I heard a talk at Urbana called "Theology of Work" and it discussed God's plan for work and how we serve God in our work and how we can follow God just as radically as engineers as pastors. Good talk - except - when asked, the speaker concluded that there was no place in Christendom, or anyway for Christians to justify using their talents for fashion design or, specific to my question, for footwear development. He didn't realize it, because really it was a question he'd never thought about, but his whole talk previous to that had actually supported such work by Christians. I want to use this space below to explain how I my work as a footwear developer can be in God's perfect will for my life. I will talk very specific to my case, but many of the principles can be broadly applied.
THEOLOGY OF WORK:
- We were built to create value (this is what the speaker used to bash fashion - no value added)
- Work for the common good (this is where sustainability comes in)
- Work in community
- Relate to God through act of working
Those were the 4 main points from the talk and I didn't write verses for them because I didn't think it was that controversial at the time. After the fall, the first point was expanded from simply creating value, to also restoring and fixing the broken.
WHAT SHOULD I DO?
When picking where I should work, there are 3 things to look at (which I had thought of months before on my own...):
- What does this world need to look more like heaven?
- What are my gifts and skills?
- What are my dreams and desires?
The common answer to those 3 questions is a good place for you to start looking, but definitely not the be all end all.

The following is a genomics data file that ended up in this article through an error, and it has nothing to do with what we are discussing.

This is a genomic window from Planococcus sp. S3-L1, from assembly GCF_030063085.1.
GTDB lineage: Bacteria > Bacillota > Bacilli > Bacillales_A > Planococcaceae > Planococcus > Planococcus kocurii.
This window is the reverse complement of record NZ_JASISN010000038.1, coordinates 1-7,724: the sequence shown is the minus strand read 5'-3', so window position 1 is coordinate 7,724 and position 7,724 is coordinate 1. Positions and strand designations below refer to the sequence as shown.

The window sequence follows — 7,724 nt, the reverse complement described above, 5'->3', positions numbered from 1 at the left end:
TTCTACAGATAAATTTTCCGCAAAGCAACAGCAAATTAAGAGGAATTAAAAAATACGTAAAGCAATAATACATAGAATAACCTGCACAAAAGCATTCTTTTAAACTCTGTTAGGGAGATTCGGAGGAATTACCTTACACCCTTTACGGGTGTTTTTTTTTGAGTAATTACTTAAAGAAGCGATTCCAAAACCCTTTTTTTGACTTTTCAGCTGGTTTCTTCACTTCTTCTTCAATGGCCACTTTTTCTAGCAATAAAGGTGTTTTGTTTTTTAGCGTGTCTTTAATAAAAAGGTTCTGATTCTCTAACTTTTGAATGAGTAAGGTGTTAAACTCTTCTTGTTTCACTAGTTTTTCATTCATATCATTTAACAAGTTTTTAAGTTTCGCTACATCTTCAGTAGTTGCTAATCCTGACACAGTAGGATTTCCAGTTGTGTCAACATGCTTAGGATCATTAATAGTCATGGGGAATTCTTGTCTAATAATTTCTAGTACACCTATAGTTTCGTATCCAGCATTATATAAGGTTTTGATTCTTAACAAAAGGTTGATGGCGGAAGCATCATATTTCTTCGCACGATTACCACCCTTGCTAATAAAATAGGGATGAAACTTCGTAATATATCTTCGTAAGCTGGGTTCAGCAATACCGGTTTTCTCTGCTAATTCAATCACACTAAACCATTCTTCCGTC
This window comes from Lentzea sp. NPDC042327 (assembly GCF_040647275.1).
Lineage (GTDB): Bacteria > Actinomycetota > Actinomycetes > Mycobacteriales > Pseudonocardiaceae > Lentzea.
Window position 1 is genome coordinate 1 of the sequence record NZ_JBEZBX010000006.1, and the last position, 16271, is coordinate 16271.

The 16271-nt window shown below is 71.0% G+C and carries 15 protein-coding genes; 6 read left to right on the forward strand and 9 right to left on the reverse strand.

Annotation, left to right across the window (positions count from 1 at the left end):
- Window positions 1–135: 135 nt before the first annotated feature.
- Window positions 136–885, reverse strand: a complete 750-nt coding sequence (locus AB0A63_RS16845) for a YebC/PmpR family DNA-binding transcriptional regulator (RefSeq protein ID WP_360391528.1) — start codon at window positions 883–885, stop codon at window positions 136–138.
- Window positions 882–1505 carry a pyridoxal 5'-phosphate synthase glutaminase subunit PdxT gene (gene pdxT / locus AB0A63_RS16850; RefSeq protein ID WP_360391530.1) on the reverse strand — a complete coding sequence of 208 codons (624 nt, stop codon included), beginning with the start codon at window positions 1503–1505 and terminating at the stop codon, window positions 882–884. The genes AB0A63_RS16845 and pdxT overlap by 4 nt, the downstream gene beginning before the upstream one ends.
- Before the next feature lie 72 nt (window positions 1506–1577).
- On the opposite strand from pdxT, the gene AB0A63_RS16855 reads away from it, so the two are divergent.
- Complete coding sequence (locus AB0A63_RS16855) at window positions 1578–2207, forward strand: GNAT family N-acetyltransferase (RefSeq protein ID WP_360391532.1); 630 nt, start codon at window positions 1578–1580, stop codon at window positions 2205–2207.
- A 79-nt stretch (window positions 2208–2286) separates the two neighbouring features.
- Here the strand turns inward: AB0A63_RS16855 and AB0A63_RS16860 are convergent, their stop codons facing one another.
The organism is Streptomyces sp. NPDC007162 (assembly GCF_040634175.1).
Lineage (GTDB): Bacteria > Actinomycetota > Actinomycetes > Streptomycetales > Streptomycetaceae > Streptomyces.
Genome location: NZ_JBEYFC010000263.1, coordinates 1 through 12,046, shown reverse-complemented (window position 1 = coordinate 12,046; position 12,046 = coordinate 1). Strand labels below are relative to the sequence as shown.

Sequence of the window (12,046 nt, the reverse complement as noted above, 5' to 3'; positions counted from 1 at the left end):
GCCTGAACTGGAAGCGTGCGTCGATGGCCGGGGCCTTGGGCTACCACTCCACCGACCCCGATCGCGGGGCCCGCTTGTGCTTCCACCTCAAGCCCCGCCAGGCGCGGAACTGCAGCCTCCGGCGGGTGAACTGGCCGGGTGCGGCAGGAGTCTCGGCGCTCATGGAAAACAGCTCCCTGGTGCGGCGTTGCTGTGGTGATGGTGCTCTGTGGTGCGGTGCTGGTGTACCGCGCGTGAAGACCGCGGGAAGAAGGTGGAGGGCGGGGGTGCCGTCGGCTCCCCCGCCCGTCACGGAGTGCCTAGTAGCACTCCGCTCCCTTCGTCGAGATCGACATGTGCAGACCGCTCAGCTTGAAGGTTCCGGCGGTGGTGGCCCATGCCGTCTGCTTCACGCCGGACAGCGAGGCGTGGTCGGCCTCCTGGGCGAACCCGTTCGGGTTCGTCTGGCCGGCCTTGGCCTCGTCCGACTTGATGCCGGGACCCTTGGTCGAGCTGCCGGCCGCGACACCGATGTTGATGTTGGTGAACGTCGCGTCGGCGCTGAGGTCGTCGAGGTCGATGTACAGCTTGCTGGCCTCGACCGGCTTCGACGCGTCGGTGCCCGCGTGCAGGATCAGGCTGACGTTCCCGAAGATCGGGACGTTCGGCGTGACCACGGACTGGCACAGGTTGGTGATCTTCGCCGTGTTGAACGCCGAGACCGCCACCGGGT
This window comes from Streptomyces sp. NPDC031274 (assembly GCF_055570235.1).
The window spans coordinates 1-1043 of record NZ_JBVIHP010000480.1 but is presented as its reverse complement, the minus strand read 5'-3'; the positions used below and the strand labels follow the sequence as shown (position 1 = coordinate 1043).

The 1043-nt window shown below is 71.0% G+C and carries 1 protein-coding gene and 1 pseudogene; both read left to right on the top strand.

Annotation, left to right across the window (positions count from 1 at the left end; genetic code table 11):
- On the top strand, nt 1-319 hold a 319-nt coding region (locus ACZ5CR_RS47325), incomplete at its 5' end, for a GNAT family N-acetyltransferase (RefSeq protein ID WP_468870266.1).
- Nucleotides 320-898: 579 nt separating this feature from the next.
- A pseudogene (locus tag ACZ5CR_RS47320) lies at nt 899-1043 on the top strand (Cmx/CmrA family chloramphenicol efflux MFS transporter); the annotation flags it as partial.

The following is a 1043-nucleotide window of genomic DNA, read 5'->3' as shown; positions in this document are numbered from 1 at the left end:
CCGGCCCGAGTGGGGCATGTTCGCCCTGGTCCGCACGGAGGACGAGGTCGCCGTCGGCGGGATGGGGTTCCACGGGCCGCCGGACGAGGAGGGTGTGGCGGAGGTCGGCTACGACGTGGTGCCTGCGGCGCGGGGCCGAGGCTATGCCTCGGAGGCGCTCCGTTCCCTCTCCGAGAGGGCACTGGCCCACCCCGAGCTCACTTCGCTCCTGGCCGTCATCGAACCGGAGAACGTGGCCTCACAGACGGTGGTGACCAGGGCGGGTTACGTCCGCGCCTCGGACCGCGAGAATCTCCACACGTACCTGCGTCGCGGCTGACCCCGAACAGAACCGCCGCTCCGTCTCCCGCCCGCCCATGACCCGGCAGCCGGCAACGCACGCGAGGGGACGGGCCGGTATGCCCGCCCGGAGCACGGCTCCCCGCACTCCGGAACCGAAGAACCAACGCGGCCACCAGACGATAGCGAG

Now that we're through the background, here are my specific thoughts.
THEOLOGY OF FOOTWEAR DEVELOPMENT:
Working as a footwear developer definitely fits in with my skills and my passion. The harder questions are, "how does this help people?" and, "does it need to help people?" and, "does it create value?"
God created us. His creation was "good." His creation was beautiful. I won't go into this, but I think being beautiful is in and of itself already justification enough for something to exist and have value, even if that was all it was good for. Captivating by John and Stasi Eldrege discusses this in depth.
Another thing I'd like to point out is that proper Christianity is not dualistic. We sometimes operate under the assumption that the physical is bad and that the spiritual is good. Not true. God created a physical universe and it was good. Just because an item seems purely material with no intrinsic, spiritual benefits says nothing to how good or bad the item is.
When God created this beautiful creation, he made animals in all sort of bright colors to attract mates. For millennia, cultures around the world have recognized different visual cues or appearances as admirable. Many of the aspect of our appearance that we control are simply ways to express outwardly, different things about how we are inwardly. It is really amazing and cool that we are able to make these associations and effectively communicate simply with a new look. Modern shoes are an excellent way to express things about yourself. This is even easier now with brand image. I can express things about what lifestyle I value simply by wearing PUMA red racing shoes in contrast to the newest Nike Jordans. These things are all good. Yes, they can all be distorted, and used for evil. Just because something can be used for evil, does not make the thing bad. Let's follow up on that.